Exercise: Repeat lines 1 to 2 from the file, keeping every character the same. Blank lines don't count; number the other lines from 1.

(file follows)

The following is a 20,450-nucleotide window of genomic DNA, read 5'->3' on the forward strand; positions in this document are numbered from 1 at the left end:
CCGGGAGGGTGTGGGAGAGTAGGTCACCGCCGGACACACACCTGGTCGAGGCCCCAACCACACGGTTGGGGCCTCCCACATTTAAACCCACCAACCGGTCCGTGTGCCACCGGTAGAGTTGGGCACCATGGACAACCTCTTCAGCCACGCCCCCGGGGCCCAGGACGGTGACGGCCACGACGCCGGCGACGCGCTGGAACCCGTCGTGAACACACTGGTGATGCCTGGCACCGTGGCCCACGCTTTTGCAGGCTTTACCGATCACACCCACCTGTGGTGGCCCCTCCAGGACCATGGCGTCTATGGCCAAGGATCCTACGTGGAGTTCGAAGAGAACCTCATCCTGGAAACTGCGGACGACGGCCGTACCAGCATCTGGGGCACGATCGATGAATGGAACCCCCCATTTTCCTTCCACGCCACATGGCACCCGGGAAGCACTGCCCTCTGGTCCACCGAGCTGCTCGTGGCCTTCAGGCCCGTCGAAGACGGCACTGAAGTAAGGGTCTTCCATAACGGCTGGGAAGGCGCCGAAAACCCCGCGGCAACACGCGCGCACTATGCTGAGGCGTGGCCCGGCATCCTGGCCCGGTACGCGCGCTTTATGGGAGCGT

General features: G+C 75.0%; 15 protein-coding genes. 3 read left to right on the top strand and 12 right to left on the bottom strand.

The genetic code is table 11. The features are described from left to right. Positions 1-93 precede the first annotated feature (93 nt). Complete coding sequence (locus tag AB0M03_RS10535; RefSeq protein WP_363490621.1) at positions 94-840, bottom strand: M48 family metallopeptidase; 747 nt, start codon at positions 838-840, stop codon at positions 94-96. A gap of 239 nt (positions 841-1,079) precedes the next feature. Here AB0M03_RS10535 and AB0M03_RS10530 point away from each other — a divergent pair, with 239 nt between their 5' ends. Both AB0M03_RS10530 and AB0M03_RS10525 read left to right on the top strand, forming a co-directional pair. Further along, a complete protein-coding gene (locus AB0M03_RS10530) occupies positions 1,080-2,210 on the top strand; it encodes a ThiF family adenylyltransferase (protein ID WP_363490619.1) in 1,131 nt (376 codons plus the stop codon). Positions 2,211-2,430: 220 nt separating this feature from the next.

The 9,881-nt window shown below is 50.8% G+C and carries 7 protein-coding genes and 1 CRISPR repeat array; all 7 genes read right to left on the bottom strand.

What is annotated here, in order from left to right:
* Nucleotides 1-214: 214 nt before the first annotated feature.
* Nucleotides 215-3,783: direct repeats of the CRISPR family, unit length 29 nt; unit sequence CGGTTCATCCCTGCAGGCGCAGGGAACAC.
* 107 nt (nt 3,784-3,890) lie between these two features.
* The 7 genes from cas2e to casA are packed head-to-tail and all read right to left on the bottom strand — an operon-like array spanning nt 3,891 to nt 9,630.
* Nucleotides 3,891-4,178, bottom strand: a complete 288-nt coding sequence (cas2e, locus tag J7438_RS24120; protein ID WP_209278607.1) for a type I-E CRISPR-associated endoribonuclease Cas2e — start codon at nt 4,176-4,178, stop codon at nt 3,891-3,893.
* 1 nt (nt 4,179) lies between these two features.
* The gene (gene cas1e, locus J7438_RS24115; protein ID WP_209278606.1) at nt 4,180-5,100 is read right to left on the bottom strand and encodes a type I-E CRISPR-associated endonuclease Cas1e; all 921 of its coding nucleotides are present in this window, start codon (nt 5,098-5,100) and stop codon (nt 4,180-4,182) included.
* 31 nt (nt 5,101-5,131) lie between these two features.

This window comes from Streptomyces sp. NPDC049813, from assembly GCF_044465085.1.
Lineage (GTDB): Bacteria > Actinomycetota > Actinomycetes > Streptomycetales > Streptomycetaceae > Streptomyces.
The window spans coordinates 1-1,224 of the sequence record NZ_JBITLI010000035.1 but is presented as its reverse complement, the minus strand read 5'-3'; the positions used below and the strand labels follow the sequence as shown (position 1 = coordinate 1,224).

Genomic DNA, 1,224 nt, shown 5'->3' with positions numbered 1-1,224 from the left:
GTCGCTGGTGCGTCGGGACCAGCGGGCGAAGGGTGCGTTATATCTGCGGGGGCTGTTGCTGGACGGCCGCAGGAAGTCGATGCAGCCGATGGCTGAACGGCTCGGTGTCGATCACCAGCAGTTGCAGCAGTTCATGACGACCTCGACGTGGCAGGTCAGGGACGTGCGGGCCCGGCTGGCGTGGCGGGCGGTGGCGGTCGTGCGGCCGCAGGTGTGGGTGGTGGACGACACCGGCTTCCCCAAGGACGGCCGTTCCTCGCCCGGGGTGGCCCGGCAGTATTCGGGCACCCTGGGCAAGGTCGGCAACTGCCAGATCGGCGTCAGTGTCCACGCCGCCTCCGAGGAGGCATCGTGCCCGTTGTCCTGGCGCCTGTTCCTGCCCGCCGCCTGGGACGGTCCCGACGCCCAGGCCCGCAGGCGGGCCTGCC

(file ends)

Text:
The following is a 20,450-nucleotide window of genomic DNA, read 5'->3' on the forward strand; positions in this document are numbered from 1 at the left end:
CCGGGAGGGTGTGGGAGAGTAGGTCACCGCCGGACACACACCTGGTCGAGGCCCCAACCACACGGTTGGGGCCTCCCACATTTAAACCCACCAACCGGTCCGTGTGCCACCGGTAGAGTTGGGCACCATGGACAACCTCTTCAGCCACGCCCCCGGGGCCCAGGACGGTGACGGCCACGACGCCGGCGACGCGCTGGAACCCGTCGTGAACACACTGGTGATGCCTGGCACCGTGGCCCACGCTTTTGCAGGCTTTACCGATCACACCCACCTGTGGTGGCCCCTCCAGGACCATGGCGTCTATGGCCAAGGATCCTACGTGGAGTTCGAAGAGAACCTCATCCTGGAAACTGCGGACGACGGCCGTACCAGCATCTGGGGCACGATCGATGAATGGAACCCCCCATTTTCCTTCCACGCCACATGGCACCCGGGAAGCACTGCCCTCTGGTCCACCGAGCTGCTCGTGGCCTTCAGGCCCGTCGAAGACGGCACTGAAGTAAGGGTCTTCCATAACGGCTGGGAAGGCGCCGAAAACCCCGCGGCAACACGCGCGCACTATGCTGAGGCGTGGCCCGGCATCCTGGCCCGGTACGCGCGCTTTATGGGAGCGT